In 1935, Lancôme founder Armand Petitjean was vacationing in the French countryside, touring the ruins of the castle Le Chateau de Lancôme (Loir-et-Cher). Taken by the many wild roses growing nearby, he named his perfume company after the castle and chose the rose as its symbol.
McDonald’s is named after Dick and Mac McDonald, the two brothers who in 1940 opened the first restaurant in the ubiquitous chain.
Bill Gates created the name “Microsoft” because the company is dedicated to microcomputer software.
Today’s Mozilla and Netscape browsers are distant cousins who share a common ancestor by the name of Mosaic. While under development, the Netscape browser was known internally as Mozilla, a combination of Mosaic and Godzilla. (Netscape was to “kill” Mosaic and the company’s mascot bore a likeness to Godzilla.) A host of web tools and applications ended up being named the Mozilla Suite. After AOL acquired Netscape, the open-source Mozilla became independent.
Formerly known as The National Biscuit Company, the company abbreviated its name in 1971.
Nike is named after the Greek goddess of victory.
Nikon comes from the original name Nippon Kogaku, meaning “Japanese Optical.”
“Nintendo” is the transliteration of the company’s Japanese name “nintendou” (任天堂). “Nin” means “entrusted” and “ten-dou” means “heaven.”
Pepsi is named after the digestive enzyme pepsin, which breaks down food proteins.
With slightly altered spelling, Reebok’s name comes from “rhebok” (Pelea capreolus), which is an African antelope.
Samsung means “three stars” in Korean.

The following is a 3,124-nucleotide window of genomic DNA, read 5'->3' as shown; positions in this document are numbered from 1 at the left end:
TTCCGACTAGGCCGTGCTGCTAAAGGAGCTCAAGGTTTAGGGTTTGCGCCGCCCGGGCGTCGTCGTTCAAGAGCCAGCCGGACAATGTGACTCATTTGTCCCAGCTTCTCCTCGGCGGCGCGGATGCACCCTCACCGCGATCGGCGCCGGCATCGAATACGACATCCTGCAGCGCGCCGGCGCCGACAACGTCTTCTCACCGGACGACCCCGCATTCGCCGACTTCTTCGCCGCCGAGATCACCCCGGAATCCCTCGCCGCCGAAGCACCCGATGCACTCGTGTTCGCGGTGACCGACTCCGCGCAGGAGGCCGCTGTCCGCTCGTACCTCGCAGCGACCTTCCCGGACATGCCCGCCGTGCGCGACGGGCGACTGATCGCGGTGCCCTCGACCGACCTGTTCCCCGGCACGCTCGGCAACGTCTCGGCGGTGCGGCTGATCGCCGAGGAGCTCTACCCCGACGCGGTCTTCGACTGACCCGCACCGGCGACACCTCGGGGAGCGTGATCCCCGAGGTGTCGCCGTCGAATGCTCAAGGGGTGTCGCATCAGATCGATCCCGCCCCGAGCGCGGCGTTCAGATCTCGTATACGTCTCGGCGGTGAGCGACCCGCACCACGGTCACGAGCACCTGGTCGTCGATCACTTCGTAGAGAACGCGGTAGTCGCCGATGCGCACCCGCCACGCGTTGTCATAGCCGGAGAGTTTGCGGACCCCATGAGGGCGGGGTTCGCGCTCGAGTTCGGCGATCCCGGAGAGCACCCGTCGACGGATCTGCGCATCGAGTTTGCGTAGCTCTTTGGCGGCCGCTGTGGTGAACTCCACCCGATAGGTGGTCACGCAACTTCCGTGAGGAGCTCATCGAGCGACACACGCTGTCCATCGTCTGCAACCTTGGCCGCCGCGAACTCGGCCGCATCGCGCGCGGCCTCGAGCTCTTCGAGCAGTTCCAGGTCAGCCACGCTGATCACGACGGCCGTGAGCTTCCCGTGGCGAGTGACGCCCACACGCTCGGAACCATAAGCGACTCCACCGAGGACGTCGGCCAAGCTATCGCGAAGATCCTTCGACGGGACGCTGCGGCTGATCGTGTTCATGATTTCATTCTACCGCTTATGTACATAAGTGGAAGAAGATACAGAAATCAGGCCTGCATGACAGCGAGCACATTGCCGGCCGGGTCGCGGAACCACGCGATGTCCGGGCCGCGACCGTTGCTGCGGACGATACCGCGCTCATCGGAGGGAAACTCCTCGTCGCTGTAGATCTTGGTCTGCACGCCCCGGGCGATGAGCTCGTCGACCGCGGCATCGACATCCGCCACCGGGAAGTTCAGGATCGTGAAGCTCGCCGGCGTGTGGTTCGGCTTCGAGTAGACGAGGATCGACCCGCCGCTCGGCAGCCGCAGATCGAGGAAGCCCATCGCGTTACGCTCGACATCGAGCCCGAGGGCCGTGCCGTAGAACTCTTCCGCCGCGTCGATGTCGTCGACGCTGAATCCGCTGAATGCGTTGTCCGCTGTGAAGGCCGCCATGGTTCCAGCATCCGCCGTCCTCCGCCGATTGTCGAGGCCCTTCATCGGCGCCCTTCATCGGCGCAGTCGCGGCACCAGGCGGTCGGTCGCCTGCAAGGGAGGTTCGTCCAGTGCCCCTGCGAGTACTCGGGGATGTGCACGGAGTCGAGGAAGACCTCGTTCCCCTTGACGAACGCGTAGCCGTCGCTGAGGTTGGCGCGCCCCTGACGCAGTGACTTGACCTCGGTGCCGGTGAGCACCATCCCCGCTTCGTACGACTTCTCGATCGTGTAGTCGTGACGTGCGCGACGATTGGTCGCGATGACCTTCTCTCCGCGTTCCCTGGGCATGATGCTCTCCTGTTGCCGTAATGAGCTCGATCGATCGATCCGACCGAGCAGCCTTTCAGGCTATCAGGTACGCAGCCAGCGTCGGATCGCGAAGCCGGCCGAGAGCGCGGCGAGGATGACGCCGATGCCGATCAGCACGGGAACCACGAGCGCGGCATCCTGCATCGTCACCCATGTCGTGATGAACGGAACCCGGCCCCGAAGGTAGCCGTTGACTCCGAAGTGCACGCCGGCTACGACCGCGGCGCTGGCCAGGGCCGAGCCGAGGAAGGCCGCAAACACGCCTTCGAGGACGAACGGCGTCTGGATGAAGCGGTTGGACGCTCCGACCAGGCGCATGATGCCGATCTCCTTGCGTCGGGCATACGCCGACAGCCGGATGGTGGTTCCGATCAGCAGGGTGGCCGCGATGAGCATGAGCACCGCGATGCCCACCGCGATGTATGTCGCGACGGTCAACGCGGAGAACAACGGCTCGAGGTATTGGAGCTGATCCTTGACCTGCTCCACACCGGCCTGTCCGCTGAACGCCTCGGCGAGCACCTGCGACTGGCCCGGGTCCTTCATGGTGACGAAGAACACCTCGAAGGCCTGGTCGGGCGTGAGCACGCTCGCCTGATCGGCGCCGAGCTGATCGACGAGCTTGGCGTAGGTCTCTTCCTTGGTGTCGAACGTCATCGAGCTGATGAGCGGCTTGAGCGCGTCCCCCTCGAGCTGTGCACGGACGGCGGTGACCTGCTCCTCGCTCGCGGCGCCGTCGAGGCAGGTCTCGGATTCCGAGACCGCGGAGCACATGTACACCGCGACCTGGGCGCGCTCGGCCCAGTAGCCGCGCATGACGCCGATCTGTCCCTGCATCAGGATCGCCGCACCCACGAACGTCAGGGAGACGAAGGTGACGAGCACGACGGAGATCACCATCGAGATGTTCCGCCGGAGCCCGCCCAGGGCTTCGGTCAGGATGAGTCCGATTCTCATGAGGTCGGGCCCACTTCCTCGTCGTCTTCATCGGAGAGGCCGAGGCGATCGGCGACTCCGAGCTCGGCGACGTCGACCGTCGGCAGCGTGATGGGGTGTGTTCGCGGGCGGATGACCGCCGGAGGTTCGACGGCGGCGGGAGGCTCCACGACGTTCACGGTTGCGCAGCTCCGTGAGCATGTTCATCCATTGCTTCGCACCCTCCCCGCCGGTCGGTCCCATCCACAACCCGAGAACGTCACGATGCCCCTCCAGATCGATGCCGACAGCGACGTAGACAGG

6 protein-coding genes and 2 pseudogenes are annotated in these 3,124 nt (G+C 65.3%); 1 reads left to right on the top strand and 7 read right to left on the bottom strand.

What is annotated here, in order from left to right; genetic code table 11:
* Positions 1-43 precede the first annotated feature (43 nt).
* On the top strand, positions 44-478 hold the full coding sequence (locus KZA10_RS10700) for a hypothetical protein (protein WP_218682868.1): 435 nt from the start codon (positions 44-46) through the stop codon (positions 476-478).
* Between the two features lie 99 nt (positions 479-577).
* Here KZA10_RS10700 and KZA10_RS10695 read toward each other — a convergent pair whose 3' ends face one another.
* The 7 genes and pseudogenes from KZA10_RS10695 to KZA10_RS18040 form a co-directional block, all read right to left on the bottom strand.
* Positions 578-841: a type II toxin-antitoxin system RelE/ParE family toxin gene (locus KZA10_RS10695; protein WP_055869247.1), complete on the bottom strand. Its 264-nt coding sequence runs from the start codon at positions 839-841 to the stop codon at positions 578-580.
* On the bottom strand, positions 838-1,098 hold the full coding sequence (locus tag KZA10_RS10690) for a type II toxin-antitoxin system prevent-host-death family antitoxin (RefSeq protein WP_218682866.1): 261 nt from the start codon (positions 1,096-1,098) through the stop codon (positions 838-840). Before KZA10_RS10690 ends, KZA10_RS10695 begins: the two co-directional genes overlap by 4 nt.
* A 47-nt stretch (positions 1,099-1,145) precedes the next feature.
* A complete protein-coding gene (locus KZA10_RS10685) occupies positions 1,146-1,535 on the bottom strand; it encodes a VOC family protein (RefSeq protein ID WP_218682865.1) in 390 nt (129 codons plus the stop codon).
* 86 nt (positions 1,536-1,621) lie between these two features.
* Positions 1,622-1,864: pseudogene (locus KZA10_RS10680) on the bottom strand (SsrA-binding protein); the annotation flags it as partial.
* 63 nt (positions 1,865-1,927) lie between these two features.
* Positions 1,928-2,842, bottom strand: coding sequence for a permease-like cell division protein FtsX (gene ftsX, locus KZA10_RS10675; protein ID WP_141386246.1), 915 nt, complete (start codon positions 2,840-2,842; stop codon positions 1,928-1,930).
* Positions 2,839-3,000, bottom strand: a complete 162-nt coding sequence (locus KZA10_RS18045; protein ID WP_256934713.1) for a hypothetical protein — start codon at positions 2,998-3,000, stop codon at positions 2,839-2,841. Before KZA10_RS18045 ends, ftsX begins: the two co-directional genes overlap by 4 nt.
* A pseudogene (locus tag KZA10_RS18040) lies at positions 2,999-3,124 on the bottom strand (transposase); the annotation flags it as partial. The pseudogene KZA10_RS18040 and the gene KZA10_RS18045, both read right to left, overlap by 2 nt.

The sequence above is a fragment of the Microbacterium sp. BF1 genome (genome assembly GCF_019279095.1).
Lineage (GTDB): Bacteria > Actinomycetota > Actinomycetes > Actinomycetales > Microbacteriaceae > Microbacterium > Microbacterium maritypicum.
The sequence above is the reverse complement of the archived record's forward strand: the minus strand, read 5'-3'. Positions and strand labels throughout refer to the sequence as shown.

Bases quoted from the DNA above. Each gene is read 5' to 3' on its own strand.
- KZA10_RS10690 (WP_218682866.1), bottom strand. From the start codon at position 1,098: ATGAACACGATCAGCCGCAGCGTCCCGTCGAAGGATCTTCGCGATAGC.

Sky-Peer-to-Peer, a phrase which described the voice-over-IP service, became the name Skyper, which finally became Skype.
Sony’s name comes from the Latin “sonus,” which means sound. In addition, “sonny” is American slang which refers to bright youngsters; the founders believed they were “sonny boys working in sound and vision.” In addition, the name was chosen because “Sony” can be easily pronounced in several languages.
Sprint Corporation started as the internal communications unit of Southern Pacific Railroad; the name of the phone company derived from the initial letters Switched PRIvate Network Telecommunications.
Starbucks’ name comes from the Moby-Dick character “Starbuck.” It is also a take on “Starbo,” a mining camp north of Seattle.
The famous fast food Mexican restaurant is named after the founder, Glen Bell.
Though co-founder Jack Dorsey rejected the name “Twitch,” he looked to the dictionary to find similar words. Once the founders came across “twitter,” meaning “a short burst of inconsequential information” and “chirps from birds,” they knew there was no better name for their social network.
Verizon’s name is the combination of the words “veritas” (Latin for truth) and horizon.
When founder Richard Branson and his partner started his first business, a record store, the two decided to call it “Virgin” because they were complete virgins at running and managing a business.
“VMware” stands for Virtual Machine software.
Well-known for designing race cars and luxury vehicles, Ferdinand Porsche wanted to produce an affordable car for the masses. The resulting product went by the name Volkswagon, German for “people’s car.”
The behemoth of retail is named after the founder Sam Walton.
Founder Dave Thomas named his company after his daughter Melinda, whose nickname was Wendy.
The high-end houseware and home furnishing company is named after founder, Chuck Williams, and his place of residence, Sonoma, California.
Xerox comes from the word xerography, derived from the Greek words “xeros” (dry) and “graphos” (writing).
In his book Gulliver’s Travels, Jonathan Swift created the word “yahoo” to describe people who are revolting in appearance. Yahoo! founders David Filo and Jerry Yang jokingly thought of themselves as “yahoos.”
Zynga is named after the founder Mark Pincus’s American Bulldog, Zinga.